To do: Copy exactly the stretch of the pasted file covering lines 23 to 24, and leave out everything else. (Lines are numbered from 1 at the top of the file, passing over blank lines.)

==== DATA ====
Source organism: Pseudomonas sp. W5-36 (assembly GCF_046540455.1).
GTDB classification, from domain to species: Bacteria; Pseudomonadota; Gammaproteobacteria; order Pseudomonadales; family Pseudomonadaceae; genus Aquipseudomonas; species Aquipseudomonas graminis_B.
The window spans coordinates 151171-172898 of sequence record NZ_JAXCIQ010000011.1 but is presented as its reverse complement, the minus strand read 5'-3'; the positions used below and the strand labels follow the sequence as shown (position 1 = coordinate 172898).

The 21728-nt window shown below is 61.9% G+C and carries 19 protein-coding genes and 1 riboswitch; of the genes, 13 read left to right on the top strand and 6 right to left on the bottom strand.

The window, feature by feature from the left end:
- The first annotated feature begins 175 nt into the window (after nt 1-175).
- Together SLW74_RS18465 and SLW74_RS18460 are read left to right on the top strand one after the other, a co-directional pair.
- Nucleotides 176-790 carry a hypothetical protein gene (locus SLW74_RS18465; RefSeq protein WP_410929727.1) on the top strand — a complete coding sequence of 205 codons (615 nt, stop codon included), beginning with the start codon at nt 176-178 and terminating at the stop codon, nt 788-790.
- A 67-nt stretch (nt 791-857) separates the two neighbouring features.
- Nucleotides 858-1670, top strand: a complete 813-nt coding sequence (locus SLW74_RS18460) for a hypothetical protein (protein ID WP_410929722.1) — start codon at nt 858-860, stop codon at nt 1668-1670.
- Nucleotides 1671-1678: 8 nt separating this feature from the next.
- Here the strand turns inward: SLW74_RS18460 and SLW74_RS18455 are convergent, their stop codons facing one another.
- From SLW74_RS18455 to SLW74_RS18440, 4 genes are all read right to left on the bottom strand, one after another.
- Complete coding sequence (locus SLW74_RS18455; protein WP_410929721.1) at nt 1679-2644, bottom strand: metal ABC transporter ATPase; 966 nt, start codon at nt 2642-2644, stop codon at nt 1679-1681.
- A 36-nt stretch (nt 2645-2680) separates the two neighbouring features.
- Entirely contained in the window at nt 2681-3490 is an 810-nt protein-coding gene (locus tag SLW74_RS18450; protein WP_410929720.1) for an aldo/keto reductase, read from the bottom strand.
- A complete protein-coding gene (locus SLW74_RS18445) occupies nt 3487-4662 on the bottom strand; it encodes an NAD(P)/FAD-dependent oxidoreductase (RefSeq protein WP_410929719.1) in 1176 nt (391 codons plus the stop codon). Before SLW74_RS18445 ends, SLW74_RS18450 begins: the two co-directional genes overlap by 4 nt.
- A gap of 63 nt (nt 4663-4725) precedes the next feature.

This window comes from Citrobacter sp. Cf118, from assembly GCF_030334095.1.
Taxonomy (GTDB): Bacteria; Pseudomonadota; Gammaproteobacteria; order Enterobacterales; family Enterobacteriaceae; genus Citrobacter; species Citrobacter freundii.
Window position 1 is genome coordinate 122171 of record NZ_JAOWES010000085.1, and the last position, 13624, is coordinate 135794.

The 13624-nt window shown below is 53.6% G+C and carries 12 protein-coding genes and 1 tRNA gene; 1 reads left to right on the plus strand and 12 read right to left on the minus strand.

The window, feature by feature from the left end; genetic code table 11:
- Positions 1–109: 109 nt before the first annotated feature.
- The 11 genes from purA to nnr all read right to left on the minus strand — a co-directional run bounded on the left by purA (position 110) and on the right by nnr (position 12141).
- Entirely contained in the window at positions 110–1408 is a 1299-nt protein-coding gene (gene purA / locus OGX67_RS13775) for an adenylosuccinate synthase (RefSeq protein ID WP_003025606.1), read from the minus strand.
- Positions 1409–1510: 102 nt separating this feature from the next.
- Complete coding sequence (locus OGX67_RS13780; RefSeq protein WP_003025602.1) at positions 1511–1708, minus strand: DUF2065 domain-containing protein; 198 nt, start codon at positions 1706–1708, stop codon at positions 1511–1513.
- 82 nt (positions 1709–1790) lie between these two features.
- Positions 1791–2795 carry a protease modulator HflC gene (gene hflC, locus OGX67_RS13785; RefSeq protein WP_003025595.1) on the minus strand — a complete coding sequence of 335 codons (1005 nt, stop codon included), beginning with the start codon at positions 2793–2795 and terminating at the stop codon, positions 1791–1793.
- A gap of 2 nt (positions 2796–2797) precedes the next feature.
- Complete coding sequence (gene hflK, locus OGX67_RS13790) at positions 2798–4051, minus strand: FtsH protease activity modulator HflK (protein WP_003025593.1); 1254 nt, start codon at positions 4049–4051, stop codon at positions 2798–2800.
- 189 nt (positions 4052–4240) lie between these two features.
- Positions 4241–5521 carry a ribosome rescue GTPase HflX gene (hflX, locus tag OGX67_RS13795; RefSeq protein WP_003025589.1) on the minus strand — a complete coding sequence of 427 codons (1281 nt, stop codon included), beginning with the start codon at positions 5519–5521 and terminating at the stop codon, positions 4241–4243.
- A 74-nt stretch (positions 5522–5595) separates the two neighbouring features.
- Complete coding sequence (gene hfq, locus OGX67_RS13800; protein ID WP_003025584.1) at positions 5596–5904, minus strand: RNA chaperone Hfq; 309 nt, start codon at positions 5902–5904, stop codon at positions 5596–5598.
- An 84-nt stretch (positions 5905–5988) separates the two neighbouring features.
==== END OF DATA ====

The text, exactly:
The window, feature by feature from the left end; genetic code table 11:
- Positions 1–109: 109 nt before the first annotated feature.